It used to be that if you were hungry and wanted a bite, you had to step out of the home. Now, however, food delivery services have taken over to deliver meals right to our doorsteps and have become a norm in our lives.
In order to meet the increasing demand, food delivery companies have not only expanded their fleet of riders, but some have even explored other cost-effective forms of transport, such as bicycles and Personal Mobility Devices (PMDs), to help increase the speed and efficiency of their operations.
Move Happy speaks to Uber Eats, Deliveroo and WhyQ to find out how these food delivery companies are helping to ensure a safer riding experience for their riders.
Safety is taken seriously at Deliveroo as all new riders are required to complete an online safety programme to ensure that they meet minimum safety standards. The company has also incorporated safety videos into the programme to enhance the training process.
Throughout their time with Deliveroo, riders also receive regular reminders on the importance of road safety, in the form of newsletters or an in-app safety check before each job.
Deliveroo also collaborated with UK-based road safety charity, Brake, to design a hyper-reflective and luminous jacket exclusively for riders. These jackets ensure maximum visibility of the riders, which is an important safety feature when they are on the roads. This deserves extra points, in our opinion.
Likewise, Uber Eats makes an effort to ensure the safety of their riders and other path users through education on safe practices.
In addition to displaying posters in UberHUB, their partner support centre, which highlight safe riding habits and the rules governing the use of bicycles and PMDs, safety brochures are also distributed to their delivery partners when they sign up.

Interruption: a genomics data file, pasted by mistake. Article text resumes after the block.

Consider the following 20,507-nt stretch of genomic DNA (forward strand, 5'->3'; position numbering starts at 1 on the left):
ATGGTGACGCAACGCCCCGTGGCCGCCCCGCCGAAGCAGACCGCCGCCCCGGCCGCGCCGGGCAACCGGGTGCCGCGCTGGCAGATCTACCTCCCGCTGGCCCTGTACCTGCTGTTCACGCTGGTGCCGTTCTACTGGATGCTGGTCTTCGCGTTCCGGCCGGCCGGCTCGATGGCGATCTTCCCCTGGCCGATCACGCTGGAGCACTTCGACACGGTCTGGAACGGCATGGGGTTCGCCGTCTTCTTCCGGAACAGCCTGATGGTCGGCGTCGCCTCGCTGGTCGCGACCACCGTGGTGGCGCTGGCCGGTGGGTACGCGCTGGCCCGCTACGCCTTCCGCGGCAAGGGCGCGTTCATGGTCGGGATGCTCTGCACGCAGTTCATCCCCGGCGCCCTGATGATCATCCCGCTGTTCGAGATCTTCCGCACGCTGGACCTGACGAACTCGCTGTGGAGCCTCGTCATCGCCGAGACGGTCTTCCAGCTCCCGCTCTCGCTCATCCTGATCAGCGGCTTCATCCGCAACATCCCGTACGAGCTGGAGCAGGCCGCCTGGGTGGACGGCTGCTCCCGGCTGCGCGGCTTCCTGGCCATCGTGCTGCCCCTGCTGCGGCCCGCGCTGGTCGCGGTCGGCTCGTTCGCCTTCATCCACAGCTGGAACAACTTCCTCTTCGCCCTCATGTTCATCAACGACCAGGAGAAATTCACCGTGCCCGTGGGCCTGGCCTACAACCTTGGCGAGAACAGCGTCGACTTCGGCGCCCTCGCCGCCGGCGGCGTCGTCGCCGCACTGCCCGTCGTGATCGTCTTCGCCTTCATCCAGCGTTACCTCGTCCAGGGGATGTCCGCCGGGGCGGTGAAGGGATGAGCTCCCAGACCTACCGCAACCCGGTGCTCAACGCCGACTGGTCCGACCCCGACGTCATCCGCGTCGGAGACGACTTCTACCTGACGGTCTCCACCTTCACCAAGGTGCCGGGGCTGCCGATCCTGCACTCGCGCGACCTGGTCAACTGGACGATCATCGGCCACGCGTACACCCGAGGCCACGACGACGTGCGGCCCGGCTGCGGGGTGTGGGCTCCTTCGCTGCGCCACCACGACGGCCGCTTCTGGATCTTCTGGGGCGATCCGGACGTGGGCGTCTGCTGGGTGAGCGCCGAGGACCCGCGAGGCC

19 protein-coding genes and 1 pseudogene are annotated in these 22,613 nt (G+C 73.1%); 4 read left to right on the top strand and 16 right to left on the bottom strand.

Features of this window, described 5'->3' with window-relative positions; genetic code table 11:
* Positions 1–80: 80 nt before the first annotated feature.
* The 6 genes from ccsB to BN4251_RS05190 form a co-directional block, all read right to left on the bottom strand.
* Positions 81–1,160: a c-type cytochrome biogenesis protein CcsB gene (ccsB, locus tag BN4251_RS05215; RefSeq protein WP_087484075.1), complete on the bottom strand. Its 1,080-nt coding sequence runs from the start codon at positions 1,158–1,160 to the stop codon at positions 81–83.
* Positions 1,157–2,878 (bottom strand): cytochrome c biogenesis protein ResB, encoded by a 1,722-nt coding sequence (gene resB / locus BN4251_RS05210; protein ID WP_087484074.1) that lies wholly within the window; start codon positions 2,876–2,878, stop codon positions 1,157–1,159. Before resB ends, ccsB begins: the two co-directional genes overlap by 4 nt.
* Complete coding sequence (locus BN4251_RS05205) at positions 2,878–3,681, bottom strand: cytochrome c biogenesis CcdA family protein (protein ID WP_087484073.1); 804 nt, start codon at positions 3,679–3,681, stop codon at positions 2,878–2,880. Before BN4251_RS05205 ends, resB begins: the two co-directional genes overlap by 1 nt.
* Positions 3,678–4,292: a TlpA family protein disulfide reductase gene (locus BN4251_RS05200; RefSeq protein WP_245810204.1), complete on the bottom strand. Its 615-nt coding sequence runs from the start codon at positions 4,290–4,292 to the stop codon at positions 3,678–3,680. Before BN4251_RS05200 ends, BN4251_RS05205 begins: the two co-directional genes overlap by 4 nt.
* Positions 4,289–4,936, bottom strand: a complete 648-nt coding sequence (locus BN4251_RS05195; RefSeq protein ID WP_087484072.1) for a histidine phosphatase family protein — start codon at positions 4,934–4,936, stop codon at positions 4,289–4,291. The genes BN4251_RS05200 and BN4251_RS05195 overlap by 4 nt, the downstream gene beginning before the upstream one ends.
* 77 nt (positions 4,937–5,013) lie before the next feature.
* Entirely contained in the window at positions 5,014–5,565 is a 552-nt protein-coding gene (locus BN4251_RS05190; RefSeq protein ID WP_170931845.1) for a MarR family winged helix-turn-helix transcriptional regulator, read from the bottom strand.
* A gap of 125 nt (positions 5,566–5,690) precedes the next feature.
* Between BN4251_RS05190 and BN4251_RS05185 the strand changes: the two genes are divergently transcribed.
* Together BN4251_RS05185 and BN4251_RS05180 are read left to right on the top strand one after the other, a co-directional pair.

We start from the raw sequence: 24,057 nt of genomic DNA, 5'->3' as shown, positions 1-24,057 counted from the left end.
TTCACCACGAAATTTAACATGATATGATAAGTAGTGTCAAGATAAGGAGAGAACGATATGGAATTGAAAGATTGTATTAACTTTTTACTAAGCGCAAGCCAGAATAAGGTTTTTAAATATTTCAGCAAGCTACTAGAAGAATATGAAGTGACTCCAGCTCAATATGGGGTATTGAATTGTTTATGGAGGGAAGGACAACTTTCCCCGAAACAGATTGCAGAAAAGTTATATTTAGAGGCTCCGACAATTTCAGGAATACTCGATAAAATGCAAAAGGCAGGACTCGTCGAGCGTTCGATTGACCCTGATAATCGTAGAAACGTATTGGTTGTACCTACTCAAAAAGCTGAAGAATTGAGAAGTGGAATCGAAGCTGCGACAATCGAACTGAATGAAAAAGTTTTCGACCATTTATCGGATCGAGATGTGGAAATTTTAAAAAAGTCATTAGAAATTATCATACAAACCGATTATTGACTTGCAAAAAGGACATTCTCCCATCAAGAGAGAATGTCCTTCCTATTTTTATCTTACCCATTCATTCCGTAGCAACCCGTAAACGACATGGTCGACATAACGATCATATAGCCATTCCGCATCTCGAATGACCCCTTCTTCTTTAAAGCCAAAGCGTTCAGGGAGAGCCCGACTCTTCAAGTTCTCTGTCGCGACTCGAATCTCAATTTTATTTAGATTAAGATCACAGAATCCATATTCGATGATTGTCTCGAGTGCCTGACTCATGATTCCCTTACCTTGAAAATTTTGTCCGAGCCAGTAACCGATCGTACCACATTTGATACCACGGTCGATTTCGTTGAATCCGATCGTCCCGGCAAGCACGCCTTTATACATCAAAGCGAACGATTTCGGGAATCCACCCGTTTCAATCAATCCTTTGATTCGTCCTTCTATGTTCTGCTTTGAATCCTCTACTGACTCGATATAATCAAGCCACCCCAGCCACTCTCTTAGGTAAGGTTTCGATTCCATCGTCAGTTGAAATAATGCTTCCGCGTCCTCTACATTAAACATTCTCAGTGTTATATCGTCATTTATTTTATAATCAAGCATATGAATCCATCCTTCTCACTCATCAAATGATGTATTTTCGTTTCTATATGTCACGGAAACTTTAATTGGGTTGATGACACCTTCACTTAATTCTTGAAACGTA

Reinforcement of these safety rules are also regularly communicated via texts, in-app reminders, and quarterly emails.
Through these reminders, cyclists and PMD users are also encouraged to read the rules and code of conduct for bicycles and PMDs, which includes rules such as device criteria and path usage for the various active mobility devices, and practise safe habits such as wearing protective gear and adhering to the speed limit.
As fellow path users, we especially like how Uber Eats goes beyond safety tips to remind their riders to be considerate and look out for others, such as pedestrians or other riders.
Launched in February this year, WhyQ are new in the market but they take their safety initiatives just as seriously.
For starters, the new riders watch an instructional video on how to operate and charge their electric scooter, followed by a training session on their first day with an experienced rider.
Riders are also taught the approved rules and best practices for riding an e-scooter, such as path usage and the speed limit.
WhyQ provides their riders with helmets and constantly monitors feedback from both riders and customers to ensure their riders stay safe. They conduct random checks on the condition of electric scooters to ensure that they are properly maintained too.
On days when there are poor weather conditions, WhyQ says that they adjust their estimated delivery time so riders don’t have to rush.
As customers, we want our food now and we want it hot. But as delivery companies try to keep their riders safe, we can also support their efforts by exercising more patience.
So, the next time your order is delayed, you could perhaps resist the urge to fire an angry text and offer more consideration for the rider navigating our busy roads and streets.